Bet Sizing

Bet sizing is a pretty self-explanatory term that simply means how large you make your bets. Whether you know it or not, you are constantly using the bet sizing concept with every raise and re-raise. Of course, the more effective you are at bet sizing, the more money you can extract from good hands, while also avoiding losing chips in unfavorable situations. Now that we’ve covered the importance of bet sizing, let’s look at how you can do this effectively.

Form a Goal

The first step to good bet sizing is determining a goal for the hands you play. The goal could change depending on what cards land on the board, but you should always have some idea as to what you’re doing with each bet. For example, your initial goal might be to isolate one player by pushing others out of a hand; in this case, you would make pre-flop bets that are big enough to make weaker drawing hands fold, but not so large that nobody wants to call. This being said, here are some of the situations that you’ll come across when bet sizing.

Forcing a Fold

Maybe you missed your drawing hand….maybe you have position on an extremely tight player who could fold to a raise. In any case, there will be situations where your goal will be to force a fold. When you want somebody to fold, you should bet the smallest amount that will get the job done; the reason why is because you don’t want to lose lots of chips if somebody is intent on calling. So instead of betting the pot when there’s $100 in the middle, bet $50 or $60, which is just enough to give the opponent bad odds for calling.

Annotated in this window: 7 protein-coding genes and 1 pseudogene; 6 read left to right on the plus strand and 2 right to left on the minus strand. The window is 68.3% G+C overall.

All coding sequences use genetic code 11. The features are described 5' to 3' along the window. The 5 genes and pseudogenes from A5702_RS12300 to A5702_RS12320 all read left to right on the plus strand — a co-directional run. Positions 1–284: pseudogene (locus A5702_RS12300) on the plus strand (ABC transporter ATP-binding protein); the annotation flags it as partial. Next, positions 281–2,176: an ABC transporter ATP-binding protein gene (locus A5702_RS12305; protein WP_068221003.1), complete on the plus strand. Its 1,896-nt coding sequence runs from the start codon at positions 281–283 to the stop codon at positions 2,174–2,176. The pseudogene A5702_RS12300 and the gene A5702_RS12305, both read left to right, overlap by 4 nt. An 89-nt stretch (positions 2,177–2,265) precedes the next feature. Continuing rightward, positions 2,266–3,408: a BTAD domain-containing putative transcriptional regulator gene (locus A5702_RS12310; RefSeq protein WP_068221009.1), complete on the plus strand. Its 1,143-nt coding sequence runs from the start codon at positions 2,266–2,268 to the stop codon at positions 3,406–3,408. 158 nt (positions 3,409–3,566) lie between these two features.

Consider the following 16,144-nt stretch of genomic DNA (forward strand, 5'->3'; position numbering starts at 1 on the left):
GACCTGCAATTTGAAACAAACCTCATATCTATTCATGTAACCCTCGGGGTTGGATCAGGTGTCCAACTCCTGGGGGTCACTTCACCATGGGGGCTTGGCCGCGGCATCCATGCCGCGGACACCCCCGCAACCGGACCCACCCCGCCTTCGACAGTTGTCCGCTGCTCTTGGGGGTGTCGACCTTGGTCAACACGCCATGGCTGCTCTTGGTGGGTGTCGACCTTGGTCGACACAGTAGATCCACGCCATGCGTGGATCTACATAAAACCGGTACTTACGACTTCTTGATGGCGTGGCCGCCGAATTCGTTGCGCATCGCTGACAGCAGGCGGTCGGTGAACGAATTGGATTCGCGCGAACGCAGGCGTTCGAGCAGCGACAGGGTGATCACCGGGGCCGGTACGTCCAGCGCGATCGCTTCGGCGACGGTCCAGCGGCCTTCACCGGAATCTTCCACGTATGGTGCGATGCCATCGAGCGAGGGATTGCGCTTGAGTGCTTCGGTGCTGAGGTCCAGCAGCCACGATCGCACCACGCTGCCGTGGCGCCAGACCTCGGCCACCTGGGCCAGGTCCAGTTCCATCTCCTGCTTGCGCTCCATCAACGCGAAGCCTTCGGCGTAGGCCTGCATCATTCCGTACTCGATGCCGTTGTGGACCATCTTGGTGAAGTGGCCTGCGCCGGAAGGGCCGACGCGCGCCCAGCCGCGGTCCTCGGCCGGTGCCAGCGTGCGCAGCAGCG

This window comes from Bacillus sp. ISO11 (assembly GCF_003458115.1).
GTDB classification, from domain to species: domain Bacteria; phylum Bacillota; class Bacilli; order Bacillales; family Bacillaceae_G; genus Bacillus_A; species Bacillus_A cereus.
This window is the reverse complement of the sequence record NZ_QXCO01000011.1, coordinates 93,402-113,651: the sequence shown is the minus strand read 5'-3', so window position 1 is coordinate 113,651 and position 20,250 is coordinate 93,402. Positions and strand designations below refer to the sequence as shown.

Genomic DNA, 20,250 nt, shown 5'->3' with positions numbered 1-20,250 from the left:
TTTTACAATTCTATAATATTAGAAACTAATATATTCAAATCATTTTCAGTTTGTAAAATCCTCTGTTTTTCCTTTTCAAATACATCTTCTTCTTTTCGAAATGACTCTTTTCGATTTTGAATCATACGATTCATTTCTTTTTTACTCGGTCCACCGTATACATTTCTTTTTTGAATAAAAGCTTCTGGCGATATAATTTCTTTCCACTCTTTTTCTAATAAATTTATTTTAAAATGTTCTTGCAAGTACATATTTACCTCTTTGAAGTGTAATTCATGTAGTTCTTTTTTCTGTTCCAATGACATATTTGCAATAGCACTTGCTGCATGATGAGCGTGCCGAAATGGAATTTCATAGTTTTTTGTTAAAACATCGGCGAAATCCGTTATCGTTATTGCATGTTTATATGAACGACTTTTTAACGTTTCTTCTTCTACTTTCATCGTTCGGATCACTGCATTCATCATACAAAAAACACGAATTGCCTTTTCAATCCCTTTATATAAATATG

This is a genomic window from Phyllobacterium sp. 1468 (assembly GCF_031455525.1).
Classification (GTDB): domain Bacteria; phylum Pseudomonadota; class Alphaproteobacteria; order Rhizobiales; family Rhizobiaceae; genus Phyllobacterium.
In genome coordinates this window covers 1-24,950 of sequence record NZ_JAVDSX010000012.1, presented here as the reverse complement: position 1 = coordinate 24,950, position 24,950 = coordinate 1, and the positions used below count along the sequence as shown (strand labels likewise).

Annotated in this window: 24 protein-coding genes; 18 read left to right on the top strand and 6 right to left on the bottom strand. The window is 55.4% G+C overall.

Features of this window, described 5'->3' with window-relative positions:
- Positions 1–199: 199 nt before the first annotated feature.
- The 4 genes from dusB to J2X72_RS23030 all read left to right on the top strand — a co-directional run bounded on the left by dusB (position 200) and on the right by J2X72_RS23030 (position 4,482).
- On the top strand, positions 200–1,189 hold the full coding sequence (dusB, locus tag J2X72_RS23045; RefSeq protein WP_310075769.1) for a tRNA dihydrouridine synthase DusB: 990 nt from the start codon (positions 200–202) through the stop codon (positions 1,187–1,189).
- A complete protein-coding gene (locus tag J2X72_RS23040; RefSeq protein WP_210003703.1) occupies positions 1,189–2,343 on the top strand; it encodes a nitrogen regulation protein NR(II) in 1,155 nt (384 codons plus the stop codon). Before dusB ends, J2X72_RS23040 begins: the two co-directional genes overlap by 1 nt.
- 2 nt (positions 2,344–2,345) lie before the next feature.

Value Betting

You can check out our section on value betting for an in-depth discussion of this concept, but the basic idea behind a value bet is wagering the max amount that somebody will call. To be a skilled value bettor, you need to know your opponents pretty well, and be confident that you have the best hand. Once this matter is settled, you can make the appropriate bet size to extract maximum value out of your hand. For example, if there’s $80 in the pot on the flop and you flop a nut flush, you aren’t going to make a pot-sized bet because it’s too obvious; instead, you bet $20-$30 to make the call more attractive so you can make more on the following streets.

Isolating Opponents

Isolating an opponent is typically done pre-flop when you have a great hand, but want to limit the number of hands so you don’t get outdrawn. Raising 5 times the big blind is a nice uniform bet that will normally accomplish this task. Of course, the table you’re on will determine how effective your pre-flop raises are too, so be ready to adjust your bets accordingly.

Once you’ve mastered bet sizing, you’ll be able to effectively limit the field, value bet, and force players to fold on a consistent basis.

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